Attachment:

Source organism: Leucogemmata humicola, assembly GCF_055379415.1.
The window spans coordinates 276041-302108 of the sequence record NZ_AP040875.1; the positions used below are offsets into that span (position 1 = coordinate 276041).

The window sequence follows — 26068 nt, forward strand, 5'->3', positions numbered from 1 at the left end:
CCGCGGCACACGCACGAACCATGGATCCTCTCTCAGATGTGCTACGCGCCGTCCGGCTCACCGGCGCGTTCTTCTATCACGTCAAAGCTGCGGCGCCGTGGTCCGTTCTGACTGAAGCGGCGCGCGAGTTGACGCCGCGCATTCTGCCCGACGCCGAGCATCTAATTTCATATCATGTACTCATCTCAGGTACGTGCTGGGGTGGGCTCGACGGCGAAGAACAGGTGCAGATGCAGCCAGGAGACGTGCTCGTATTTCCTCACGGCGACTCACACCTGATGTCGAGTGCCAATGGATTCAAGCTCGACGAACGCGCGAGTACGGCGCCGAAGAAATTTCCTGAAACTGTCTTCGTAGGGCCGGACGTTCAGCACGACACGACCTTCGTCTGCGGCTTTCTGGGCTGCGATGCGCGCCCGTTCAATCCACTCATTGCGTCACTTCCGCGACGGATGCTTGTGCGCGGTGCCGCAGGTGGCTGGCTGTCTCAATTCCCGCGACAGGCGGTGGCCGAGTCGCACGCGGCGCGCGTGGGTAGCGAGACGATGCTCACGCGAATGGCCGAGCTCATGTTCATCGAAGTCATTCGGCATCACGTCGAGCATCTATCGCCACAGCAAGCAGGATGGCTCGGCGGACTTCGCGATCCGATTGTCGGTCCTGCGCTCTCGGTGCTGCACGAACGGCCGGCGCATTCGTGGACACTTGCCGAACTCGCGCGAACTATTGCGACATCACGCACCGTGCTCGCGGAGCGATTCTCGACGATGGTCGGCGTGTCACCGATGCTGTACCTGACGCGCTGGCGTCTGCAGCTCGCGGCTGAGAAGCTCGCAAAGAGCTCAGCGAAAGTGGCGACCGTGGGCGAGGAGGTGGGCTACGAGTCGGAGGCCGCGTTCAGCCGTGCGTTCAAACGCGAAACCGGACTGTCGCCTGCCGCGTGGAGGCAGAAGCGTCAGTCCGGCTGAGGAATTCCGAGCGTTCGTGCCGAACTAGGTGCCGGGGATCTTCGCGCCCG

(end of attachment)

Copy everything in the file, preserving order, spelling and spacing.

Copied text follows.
Source organism: Leucogemmata humicola, assembly GCF_055379415.1.
The window spans coordinates 276041-302108 of the sequence record NZ_AP040875.1; the positions used below are offsets into that span (position 1 = coordinate 276041).

The window sequence follows — 26068 nt, forward strand, 5'->3', positions numbered from 1 at the left end:
CCGCGGCACACGCACGAACCATGGATCCTCTCTCAGATGTGCTACGCGCCGTCCGGCTCACCGGCGCGTTCTTCTATCACGTCAAAGCTGCGGCGCCGTGGTCCGTTCTGACTGAAGCGGCGCGCGAGTTGACGCCGCGCATTCTGCCCGACGCCGAGCATCTAATTTCATATCATGTACTCATCTCAGGTACGTGCTGGGGTGGGCTCGACGGCGAAGAACAGGTGCAGATGCAGCCAGGAGACGTGCTCGTATTTCCTCACGGCGACTCACACCTGATGTCGAGTGCCAATGGATTCAAGCTCGACGAACGCGCGAGTACGGCGCCGAAGAAATTTCCTGAAACTGTCTTCGTAGGGCCGGACGTTCAGCACGACACGACCTTCGTCTGCGGCTTTCTGGGCTGCGATGCGCGCCCGTTCAATCCACTCATTGCGTCACTTCCGCGACGGATGCTTGTGCGCGGTGCCGCAGGTGGCTGGCTGTCTCAATTCCCGCGACAGGCGGTGGCCGAGTCGCACGCGGCGCGCGTGGGTAGCGAGACGATGCTCACGCGAATGGCCGAGCTCATGTTCATCGAAGTCATTCGGCATCACGTCGAGCATCTATCGCCACAGCAAGCAGGATGGCTCGGCGGACTTCGCGATCCGATTGTCGGTCCTGCGCTCTCGGTGCTGCACGAACGGCCGGCGCATTCGTGGACACTTGCCGAACTCGCGCGAACTATTGCGACATCACGCACCGTGCTCGCGGAGCGATTCTCGACGATGGTCGGCGTGTCACCGATGCTGTACCTGACGCGCTGGCGTCTGCAGCTCGCGGCTGAGAAGCTCGCAAAGAGCTCAGCGAAAGTGGCGACCGTGGGCGAGGAGGTGGGCTACGAGTCGGAGGCCGCGTTCAGCCGTGCGTTCAAACGCGAAACCGGACTGTCGCCTGCCGCGTGGAGGCAGAAGCGTCAGTCCGGCTGAGGAATTCCGAGCGTTCGTGCCGAACTAGGTGCCGGGGATCTTCGCGCCCG